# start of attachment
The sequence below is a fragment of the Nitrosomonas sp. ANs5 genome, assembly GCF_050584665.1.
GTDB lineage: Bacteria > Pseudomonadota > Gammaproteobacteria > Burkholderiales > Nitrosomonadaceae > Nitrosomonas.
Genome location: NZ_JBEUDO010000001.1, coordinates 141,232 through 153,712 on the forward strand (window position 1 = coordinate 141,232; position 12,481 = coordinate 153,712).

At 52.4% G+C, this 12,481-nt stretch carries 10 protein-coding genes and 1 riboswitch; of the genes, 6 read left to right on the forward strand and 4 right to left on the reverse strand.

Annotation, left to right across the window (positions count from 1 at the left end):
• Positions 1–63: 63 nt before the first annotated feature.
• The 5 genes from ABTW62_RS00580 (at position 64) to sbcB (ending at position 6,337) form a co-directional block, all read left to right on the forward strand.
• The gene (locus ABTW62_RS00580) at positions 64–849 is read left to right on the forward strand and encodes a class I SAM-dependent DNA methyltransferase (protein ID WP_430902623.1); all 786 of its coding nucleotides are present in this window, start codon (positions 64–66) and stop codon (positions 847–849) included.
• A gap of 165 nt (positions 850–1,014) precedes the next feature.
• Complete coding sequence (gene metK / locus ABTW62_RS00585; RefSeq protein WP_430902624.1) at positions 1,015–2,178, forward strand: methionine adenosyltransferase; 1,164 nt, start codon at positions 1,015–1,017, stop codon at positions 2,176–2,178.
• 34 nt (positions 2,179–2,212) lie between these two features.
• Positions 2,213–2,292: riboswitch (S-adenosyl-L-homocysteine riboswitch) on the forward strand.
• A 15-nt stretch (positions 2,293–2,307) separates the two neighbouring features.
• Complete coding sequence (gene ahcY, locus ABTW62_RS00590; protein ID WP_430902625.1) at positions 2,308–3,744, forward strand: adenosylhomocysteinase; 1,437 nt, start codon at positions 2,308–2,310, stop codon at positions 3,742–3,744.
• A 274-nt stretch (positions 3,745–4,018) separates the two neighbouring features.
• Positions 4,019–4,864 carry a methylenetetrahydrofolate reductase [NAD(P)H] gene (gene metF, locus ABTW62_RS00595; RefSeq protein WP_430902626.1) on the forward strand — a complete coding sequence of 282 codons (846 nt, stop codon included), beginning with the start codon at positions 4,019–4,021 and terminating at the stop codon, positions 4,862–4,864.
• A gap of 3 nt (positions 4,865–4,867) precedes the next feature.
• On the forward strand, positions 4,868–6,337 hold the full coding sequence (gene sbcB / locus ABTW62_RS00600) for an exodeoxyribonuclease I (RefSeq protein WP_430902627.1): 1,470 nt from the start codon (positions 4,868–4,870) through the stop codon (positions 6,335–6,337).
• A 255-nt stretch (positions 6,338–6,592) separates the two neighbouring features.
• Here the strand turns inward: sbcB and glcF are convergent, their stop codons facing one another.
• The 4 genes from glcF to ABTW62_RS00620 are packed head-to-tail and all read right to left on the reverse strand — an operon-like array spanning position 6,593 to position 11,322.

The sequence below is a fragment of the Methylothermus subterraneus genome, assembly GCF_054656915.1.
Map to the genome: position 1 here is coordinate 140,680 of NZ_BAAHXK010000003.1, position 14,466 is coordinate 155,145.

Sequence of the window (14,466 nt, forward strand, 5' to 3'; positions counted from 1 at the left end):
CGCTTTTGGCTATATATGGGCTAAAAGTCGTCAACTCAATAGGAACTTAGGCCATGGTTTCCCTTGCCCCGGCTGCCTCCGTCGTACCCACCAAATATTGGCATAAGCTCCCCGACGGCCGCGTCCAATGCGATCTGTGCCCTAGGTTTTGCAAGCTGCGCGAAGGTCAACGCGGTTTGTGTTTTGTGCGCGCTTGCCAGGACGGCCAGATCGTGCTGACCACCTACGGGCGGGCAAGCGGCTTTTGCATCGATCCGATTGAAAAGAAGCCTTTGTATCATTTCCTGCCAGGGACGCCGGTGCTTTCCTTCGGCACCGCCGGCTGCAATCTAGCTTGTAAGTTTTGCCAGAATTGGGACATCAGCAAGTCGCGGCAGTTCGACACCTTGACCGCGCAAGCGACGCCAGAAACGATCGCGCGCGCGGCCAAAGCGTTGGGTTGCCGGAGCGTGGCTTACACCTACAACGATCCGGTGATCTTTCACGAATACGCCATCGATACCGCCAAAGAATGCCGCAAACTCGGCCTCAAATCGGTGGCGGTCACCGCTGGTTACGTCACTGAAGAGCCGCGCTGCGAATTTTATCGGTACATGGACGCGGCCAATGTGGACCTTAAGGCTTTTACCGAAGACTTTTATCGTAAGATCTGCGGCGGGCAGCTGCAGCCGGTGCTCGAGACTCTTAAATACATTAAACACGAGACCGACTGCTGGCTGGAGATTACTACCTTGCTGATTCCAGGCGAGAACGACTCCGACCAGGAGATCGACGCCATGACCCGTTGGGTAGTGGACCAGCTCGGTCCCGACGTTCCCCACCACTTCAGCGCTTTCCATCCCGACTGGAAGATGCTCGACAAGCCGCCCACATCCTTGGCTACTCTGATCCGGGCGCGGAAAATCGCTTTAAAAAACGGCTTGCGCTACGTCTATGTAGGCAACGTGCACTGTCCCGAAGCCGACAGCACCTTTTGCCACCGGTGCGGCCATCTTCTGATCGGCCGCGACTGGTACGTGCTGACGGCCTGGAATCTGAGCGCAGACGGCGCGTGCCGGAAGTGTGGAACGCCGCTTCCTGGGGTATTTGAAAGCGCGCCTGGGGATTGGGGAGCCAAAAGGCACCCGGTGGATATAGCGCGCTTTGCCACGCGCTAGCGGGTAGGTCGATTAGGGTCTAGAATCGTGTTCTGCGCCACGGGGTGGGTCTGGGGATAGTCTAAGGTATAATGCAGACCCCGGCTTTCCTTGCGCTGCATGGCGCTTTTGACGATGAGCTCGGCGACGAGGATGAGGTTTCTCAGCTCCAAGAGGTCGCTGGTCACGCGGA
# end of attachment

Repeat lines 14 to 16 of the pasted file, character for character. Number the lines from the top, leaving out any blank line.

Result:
• Complete coding sequence (gene ahcY, locus ABTW62_RS00590; protein ID WP_430902625.1) at positions 2,308–3,744, forward strand: adenosylhomocysteinase; 1,437 nt, start codon at positions 2,308–2,310, stop codon at positions 3,742–3,744.
• A 274-nt stretch (positions 3,745–4,018) separates the two neighbouring features.
• Positions 4,019–4,864 carry a methylenetetrahydrofolate reductase [NAD(P)H] gene (gene metF, locus ABTW62_RS00595; RefSeq protein WP_430902626.1) on the forward strand — a complete coding sequence of 282 codons (846 nt, stop codon included), beginning with the start codon at positions 4,019–4,021 and terminating at the stop codon, positions 4,862–4,864.